Andersen lounge area

Lounge in lovely Andersen Cafe

 

Andersen Cafe – I was sad when former Mug cafe closed but very pleased to discover this great new cafe took over in this very space! It’s very family-friendly, run by two creative mamma-besties, one Italian and one Scandinavian, who both pay with attention to world-class detail and design, so you know there will be extra TLC in your coffee, tea, cocktail, fresh fruit smoothie or pressed juice. Affordable soup/sandwich/salad combos are plated up for grown ups, but there is also a great menu for little people! I paired a nice Chai Latte with a scrumptious slice of chocolate cake. Clementina explained to us that they are always looking for fresh menu items to change with the seasons, and they use ingredients from the Orti Dipinti garden which I’ve mentioned before. Andersen cafeParents are fully encouraged to chill out while allowing their little ones to freely explore the play area where they can colour, read or imagine away (hey, perhaps you wanna join in on that too), but it’s still a fab place for adults unaccompanied by babes to unwind too. But why wouldn’t you appreciate the sound of children’s laughter and sight of their innocent smiles now and then when you peer up from your book or computer?

Quelo

Quelo Bar – a stone’s throw away from Andersen Cafe, seriously right next door, with an eclectic environment and accommodating staff. If you’re into an artsy ambiance to relax in with your coffee, this is where you want to head to. You won’t find a wide selection of coffee and tea, but you will find quality menu items. They tend to mix things up more with their cocktails, alcoholic and non, as well as their food menu. Though both bars, Quelo and Andersen are on a street just down a few meters from Santa Croce church, they are a bit hidden from the beaten path, so mainly locals are clients, or visitors who have been filled in on these gems by locals! That being said, Quelo is on the smaller side and can get pretty packed at lunch time, so if you’re here with your laptop or Moleskin for some focus time, come morning or post-lunch hour. Quelo also has a good, cheap, vegan-friendly aperitivo.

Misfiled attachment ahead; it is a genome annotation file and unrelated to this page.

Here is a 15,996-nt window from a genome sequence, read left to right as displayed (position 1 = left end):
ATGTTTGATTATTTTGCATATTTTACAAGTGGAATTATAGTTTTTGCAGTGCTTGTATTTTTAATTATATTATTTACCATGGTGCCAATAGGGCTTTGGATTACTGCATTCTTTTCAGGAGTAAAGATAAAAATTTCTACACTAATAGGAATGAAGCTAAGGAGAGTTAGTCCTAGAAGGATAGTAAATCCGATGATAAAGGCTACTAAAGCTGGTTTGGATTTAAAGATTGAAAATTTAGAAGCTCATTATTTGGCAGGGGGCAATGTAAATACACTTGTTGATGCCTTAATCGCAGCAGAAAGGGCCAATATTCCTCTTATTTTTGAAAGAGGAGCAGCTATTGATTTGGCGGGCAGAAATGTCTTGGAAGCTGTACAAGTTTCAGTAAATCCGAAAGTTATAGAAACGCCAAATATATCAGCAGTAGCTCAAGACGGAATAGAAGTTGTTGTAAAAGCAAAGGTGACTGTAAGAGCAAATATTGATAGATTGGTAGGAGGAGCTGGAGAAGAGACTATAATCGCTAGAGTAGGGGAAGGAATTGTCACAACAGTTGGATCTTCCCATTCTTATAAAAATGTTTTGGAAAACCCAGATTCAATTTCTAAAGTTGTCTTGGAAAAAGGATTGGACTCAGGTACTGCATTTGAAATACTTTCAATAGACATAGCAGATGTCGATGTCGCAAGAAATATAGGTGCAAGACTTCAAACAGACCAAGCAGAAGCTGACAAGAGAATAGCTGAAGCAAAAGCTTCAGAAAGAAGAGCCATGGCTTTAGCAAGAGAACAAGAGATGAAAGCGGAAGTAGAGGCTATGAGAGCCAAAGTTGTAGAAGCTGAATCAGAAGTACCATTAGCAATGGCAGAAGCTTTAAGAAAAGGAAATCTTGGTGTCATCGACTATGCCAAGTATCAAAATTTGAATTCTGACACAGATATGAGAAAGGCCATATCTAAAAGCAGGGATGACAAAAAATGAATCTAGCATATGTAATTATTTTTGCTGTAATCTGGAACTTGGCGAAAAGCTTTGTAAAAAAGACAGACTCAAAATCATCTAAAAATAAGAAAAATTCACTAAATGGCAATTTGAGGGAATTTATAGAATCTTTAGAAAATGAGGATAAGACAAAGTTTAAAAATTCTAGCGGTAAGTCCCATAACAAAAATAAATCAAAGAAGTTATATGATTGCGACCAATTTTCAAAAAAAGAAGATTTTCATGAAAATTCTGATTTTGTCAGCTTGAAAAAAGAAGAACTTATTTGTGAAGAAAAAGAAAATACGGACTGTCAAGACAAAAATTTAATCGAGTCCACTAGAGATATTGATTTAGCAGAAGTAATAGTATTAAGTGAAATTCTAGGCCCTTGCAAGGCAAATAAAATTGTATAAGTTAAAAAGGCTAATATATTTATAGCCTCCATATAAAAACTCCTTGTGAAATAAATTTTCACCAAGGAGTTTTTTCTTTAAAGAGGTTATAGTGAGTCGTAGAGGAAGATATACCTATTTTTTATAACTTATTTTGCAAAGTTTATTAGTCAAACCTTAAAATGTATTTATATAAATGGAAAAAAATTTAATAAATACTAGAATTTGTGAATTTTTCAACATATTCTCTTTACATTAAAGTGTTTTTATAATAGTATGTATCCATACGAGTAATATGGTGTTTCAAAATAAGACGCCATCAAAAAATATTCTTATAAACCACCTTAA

Le Vespe

Le Vespe – almost every time I’m here I think to myself, “if only it were a little bigger,” to offer more space to customers who want to stay put for a while, but if it were, it would quickly lose some of its charm. Le Vespe is where you go for a big cup of Joe, a fruity smoothie…which you can add alcohol too, if it’s one of those days (that’s a mimosa in the photo). Lots of American-style favourites on the drink and food menu: iced tea, lemonade, flavoured coffees, pancakes and bacon, and banana bread. There are lunch options like quesadillas, soups and salads, along with the increasingly-seen vegan options. If you feel like challenging someone to a friendly game of Battleship or other board game, snatch one from one of the shelves or inside the retro suitcases and it’s game on.

L’Arte del Sogno – a warmly-smiling employee will greet you in this haven of furniture finds that they themselves have restored to new life or got from local artisans. This place really does care about your dreams – they even ask you to add them to the “dream tree” on the wall in the back room. So pick a pretty chair and grab a piece of paper to add to the tree as you indulge in one of their delicacies which are sure to inspire a daydream made reality right there. Ever-changing but always scrumptious layered cakes, cupcakes, brownies, and of course some tasty eats in the savoury department as well, many of which are vegan. Don’t forget the coffees and teas – this small cafe has a big selection. Aside from the traditional cafe menu, there are several loose-leaf teas that they acquire from Peter’s Tea House in Santa Maria Novella neighbourhood, hot chocolate blends, and a “gli sfiziosi” menu, meaning “delicious,” coffee blends with your choice of nutella, chocolate, caramel, or even go for coffee-doused pistachio ice cream topped with chocolate, or vanilla and strawberries. Salivating yet? Don’t droll on the decor; it could be yours or the next for purchase if you want to take that home with you.